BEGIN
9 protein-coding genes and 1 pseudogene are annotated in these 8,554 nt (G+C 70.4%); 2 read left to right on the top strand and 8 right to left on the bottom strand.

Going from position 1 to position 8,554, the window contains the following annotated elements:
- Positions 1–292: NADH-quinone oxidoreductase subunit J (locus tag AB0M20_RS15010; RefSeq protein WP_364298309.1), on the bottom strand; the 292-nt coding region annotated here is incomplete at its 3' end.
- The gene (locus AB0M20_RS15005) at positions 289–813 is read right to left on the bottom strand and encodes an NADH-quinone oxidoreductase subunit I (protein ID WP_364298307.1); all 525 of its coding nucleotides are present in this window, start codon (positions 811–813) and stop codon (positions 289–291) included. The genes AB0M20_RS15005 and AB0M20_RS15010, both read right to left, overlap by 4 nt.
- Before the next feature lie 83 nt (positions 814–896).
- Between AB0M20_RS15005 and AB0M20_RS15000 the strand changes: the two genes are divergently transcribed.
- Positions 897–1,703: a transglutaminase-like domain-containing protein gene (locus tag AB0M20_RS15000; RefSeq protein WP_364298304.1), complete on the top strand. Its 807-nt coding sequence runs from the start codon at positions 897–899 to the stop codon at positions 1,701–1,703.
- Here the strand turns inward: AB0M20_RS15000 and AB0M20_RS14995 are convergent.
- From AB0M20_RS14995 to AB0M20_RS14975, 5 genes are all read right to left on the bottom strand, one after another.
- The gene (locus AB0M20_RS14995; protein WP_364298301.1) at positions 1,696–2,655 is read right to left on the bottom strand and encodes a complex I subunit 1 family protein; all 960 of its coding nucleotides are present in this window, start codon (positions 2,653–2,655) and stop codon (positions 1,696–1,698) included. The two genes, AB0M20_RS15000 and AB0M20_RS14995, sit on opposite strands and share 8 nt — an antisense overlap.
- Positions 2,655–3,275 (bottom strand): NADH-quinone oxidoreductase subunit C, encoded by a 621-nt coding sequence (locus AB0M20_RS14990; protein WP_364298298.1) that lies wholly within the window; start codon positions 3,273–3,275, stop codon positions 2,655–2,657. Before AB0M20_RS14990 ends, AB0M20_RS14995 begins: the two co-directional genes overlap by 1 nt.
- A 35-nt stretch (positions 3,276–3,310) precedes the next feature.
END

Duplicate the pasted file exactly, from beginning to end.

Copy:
9 protein-coding genes and 1 pseudogene are annotated in these 8,554 nt (G+C 70.4%); 2 read left to right on the top strand and 8 right to left on the bottom strand.

Going from position 1 to position 8,554, the window contains the following annotated elements:
- Positions 1–292: NADH-quinone oxidoreductase subunit J (locus tag AB0M20_RS15010; RefSeq protein WP_364298309.1), on the bottom strand; the 292-nt coding region annotated here is incomplete at its 3' end.
- The gene (locus AB0M20_RS15005) at positions 289–813 is read right to left on the bottom strand and encodes an NADH-quinone oxidoreductase subunit I (protein ID WP_364298307.1); all 525 of its coding nucleotides are present in this window, start codon (positions 811–813) and stop codon (positions 289–291) included. The genes AB0M20_RS15005 and AB0M20_RS15010, both read right to left, overlap by 4 nt.
- Before the next feature lie 83 nt (positions 814–896).
- Between AB0M20_RS15005 and AB0M20_RS15000 the strand changes: the two genes are divergently transcribed.
- Positions 897–1,703: a transglutaminase-like domain-containing protein gene (locus tag AB0M20_RS15000; RefSeq protein WP_364298304.1), complete on the top strand. Its 807-nt coding sequence runs from the start codon at positions 897–899 to the stop codon at positions 1,701–1,703.
- Here the strand turns inward: AB0M20_RS15000 and AB0M20_RS14995 are convergent.
- From AB0M20_RS14995 to AB0M20_RS14975, 5 genes are all read right to left on the bottom strand, one after another.
- The gene (locus AB0M20_RS14995; protein WP_364298301.1) at positions 1,696–2,655 is read right to left on the bottom strand and encodes a complex I subunit 1 family protein; all 960 of its coding nucleotides are present in this window, start codon (positions 2,653–2,655) and stop codon (positions 1,696–1,698) included. The two genes, AB0M20_RS15000 and AB0M20_RS14995, sit on opposite strands and share 8 nt — an antisense overlap.
- Positions 2,655–3,275 (bottom strand): NADH-quinone oxidoreductase subunit C, encoded by a 621-nt coding sequence (locus AB0M20_RS14990; protein WP_364298298.1) that lies wholly within the window; start codon positions 3,273–3,275, stop codon positions 2,655–2,657. Before AB0M20_RS14990 ends, AB0M20_RS14995 begins: the two co-directional genes overlap by 1 nt.
- A 35-nt stretch (positions 3,276–3,310) precedes the next feature.